Diversity of CRISPR repeat sequences found in lactic acid bacteria genomes. CRISPR repeat sequences of lactic acid bacteria, including some Actinobacteria, cluster into families, mostly corresponding to subtypes (Haft et al., 2005 ; Horvath et al., 2009 ). Left, dendrogram deduced from the multiple alignment of Cas1 protein sequences. Right, nine CRISPR families can be identified that share similar characteristics such as repeat sequence and repeat and spacer length.
The acquisition of novel CRISPR spacers provides immunity against phages. Following phage challenge, certain S. thermophilus strains acquired novel repeat-spacer units at CRISPR1 (and/or CRISPR3, data not shown here). Novel spacer sequences are derived from the genome of the phage(s) used in the challenge and provide a high reduction of the efficiency of plaquing when there is 100% identity between spacer and proto-spacer. The native structure of S. thermophilus DGCC7710 CRISPR1 locus is shown at the top. In the middle, novel spacers (white rectangles) are acquired at the leader end of the locus (left), providing resistance against phage 858, or 2972, or both (right). On the bottom, the location of proto-spacers on the genome map of phages 858 and 2972 is shown; both phage DNA strands and all functional modules have been shown to be sources of spacers. Stars indicate differences between spacer and proto-spacer sequences: a single-base mutation allows the phage to escape from the CRISPR-based immunity.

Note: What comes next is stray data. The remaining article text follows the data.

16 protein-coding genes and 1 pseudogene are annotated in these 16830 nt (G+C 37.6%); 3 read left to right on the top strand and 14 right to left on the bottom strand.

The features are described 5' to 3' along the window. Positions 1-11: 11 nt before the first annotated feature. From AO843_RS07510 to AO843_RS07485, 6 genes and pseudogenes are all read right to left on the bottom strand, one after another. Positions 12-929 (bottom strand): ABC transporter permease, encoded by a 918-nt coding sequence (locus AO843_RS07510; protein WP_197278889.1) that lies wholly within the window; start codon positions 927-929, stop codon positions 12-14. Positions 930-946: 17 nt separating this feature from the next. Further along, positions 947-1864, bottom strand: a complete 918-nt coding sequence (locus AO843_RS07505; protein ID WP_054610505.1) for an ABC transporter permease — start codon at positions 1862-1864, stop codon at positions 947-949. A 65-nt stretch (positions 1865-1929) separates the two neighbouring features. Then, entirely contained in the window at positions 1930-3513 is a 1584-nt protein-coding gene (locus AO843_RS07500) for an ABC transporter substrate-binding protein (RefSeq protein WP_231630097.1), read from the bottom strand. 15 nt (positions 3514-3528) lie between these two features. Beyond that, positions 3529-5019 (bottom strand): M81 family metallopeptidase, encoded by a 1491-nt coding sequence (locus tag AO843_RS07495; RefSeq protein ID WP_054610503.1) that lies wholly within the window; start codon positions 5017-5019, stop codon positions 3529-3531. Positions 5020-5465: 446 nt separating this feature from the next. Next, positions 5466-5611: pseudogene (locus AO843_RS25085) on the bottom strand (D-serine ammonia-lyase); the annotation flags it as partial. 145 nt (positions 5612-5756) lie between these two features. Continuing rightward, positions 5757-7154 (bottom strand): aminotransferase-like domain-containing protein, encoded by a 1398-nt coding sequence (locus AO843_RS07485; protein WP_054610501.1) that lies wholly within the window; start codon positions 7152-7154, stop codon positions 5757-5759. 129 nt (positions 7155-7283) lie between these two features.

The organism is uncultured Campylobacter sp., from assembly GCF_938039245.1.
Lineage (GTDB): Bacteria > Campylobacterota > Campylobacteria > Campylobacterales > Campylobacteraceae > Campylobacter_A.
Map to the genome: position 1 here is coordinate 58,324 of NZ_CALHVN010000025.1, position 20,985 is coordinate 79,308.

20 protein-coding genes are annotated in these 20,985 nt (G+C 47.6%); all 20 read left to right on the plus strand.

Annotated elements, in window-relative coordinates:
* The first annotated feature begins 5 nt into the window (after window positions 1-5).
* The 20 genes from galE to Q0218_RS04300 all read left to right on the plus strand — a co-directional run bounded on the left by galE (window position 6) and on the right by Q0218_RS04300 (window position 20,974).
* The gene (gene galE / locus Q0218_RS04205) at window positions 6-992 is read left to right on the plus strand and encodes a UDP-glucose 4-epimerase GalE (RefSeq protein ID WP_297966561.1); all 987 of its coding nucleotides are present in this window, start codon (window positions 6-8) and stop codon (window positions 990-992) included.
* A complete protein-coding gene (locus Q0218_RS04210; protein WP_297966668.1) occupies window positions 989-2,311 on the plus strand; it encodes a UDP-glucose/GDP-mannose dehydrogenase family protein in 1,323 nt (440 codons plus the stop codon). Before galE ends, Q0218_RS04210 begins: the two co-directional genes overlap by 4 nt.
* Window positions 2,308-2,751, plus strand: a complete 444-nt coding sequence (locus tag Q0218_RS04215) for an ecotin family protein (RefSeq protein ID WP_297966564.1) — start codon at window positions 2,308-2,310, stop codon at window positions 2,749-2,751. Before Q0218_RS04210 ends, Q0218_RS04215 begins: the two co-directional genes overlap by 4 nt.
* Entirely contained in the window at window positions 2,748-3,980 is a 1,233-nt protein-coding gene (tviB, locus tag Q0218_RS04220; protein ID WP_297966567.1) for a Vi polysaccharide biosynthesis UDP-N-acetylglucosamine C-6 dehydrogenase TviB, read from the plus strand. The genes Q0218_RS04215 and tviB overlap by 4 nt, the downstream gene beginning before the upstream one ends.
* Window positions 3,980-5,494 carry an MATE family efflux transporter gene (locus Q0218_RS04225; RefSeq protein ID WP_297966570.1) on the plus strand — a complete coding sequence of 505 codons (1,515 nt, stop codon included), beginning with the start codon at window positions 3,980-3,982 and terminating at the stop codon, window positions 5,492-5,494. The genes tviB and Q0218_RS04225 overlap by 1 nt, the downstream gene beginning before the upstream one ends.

Putative mechanism of the CRISPR/Cas immune system. (A) Immunization. Upon entry of invading (phage, plasmid) DNA into the bacterial cell, some cas gene products, by an unknown mechanism, catalyze the insertion of a short foreign sequence as a new spacer (downstream of a new repeat) at the leader end of the CRISPR locus. If the bacterium survives the invasion, this new genetic information, integrated within the chromosome, is transmitted to daughter cells. (B) Immunity. After transcription of the CRISPR locus as a full-length RNA, short CRISPR RNAs (crRNAs) are produced by endonucleolytic cleavage by Cas enzymes within the CRISPR repeat sequence. These short crRNAs, corresponding to spacer sequences flanked by partial repeat sequences, are sequestered and subsequently used by Cas proteins as guides that allow the recognition and cleavage of any invading DNA bearing an identical sequence (named proto-spacer) in the vicinity of the CRISPR motif. The absence of this proto-spacer-associated motif within the endogenous CRISPR array prevents autoimmunity.